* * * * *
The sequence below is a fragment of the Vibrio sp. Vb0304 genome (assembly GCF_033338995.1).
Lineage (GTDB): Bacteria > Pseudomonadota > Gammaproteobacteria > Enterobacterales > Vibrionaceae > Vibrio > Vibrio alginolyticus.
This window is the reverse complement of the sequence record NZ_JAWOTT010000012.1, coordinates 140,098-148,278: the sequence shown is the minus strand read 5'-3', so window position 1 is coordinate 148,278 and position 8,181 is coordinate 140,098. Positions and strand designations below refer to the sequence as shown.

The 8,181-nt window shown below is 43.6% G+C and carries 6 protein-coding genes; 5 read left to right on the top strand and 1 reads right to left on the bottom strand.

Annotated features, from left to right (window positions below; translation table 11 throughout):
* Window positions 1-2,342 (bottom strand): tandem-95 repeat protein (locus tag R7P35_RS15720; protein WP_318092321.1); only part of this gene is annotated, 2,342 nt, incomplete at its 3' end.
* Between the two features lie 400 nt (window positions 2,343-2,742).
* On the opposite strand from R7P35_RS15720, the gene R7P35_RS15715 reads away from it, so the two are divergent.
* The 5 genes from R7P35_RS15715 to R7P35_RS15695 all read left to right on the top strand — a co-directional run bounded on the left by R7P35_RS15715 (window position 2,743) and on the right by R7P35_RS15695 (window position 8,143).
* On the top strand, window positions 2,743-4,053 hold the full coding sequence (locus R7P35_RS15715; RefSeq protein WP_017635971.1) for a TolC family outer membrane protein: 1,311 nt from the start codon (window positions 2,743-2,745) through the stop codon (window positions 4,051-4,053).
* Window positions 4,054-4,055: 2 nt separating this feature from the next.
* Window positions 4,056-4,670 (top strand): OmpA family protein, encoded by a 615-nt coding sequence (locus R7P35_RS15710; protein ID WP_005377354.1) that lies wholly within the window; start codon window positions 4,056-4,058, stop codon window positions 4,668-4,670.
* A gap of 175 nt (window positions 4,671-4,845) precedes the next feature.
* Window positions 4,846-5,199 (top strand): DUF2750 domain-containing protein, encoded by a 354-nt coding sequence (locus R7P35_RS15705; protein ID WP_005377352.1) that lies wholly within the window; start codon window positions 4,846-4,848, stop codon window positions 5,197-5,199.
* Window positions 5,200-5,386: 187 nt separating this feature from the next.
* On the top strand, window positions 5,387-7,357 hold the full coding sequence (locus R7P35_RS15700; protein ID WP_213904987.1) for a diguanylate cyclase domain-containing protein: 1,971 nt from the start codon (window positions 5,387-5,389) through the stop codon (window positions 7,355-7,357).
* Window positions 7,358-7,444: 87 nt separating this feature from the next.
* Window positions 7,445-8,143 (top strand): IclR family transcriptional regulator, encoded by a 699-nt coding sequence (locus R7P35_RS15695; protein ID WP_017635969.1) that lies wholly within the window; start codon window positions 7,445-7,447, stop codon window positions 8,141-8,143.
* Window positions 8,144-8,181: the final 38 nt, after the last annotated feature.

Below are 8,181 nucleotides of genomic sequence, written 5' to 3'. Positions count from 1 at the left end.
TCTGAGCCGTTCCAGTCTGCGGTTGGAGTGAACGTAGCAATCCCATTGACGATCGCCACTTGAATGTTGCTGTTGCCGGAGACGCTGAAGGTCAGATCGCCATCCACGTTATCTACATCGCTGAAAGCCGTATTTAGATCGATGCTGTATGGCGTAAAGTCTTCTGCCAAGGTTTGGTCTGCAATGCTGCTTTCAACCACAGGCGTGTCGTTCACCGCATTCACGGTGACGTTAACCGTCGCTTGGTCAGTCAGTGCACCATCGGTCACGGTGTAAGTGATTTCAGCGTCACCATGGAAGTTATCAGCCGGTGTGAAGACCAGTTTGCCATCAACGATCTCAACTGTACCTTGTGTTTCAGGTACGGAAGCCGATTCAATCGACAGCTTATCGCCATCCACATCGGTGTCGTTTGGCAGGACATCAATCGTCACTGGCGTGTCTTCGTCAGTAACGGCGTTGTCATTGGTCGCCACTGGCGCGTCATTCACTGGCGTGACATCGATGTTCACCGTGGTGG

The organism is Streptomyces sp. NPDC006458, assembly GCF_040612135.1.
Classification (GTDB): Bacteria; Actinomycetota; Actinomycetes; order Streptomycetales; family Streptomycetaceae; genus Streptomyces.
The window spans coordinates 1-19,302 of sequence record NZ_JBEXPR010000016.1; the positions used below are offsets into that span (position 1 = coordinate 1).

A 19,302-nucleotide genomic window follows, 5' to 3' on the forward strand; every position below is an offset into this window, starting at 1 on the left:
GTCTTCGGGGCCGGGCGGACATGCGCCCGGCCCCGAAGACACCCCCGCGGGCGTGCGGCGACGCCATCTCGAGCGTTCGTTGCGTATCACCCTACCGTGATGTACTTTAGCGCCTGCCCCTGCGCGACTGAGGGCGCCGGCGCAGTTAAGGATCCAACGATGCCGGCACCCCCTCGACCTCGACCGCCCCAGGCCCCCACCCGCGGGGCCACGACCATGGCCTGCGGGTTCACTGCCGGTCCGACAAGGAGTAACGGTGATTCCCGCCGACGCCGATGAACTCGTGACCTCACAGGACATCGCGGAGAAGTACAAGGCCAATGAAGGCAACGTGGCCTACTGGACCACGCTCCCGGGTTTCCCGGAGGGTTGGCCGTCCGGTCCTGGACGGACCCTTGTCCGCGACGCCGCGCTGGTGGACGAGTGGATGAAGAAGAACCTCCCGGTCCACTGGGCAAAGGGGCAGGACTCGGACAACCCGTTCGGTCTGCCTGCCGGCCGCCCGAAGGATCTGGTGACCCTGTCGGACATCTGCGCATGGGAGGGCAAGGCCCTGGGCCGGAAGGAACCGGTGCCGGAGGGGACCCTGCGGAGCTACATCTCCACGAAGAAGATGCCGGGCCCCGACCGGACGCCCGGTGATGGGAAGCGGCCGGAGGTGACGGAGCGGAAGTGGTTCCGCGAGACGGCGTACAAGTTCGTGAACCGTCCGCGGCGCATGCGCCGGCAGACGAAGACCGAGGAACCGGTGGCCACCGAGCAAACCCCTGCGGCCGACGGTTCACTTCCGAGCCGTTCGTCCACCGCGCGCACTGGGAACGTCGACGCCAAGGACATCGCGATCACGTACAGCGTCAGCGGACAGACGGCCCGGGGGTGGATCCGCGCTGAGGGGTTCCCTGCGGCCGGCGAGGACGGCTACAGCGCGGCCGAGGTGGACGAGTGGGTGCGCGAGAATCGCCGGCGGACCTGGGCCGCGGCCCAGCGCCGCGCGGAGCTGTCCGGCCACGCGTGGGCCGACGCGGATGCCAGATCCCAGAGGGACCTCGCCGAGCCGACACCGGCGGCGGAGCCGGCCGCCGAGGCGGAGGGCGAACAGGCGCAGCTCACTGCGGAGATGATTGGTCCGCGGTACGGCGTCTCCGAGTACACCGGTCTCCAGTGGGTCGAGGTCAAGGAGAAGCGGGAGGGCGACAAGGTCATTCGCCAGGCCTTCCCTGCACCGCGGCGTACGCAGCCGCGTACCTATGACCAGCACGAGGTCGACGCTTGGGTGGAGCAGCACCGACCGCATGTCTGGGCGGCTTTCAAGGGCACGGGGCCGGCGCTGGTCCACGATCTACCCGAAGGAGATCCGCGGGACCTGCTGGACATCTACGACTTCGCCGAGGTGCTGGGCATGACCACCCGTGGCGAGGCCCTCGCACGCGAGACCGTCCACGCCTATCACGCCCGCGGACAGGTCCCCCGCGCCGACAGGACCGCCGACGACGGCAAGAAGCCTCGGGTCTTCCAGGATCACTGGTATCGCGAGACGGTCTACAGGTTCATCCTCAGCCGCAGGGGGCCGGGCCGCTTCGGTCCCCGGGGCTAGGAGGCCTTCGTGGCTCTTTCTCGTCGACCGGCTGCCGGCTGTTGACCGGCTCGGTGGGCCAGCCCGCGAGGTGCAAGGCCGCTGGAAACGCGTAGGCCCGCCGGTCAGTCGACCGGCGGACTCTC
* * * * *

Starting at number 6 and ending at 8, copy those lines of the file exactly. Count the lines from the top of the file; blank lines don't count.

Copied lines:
* Window positions 1-2,342 (bottom strand): tandem-95 repeat protein (locus tag R7P35_RS15720; protein WP_318092321.1); only part of this gene is annotated, 2,342 nt, incomplete at its 3' end.
* Between the two features lie 400 nt (window positions 2,343-2,742).
* On the opposite strand from R7P35_RS15720, the gene R7P35_RS15715 reads away from it, so the two are divergent.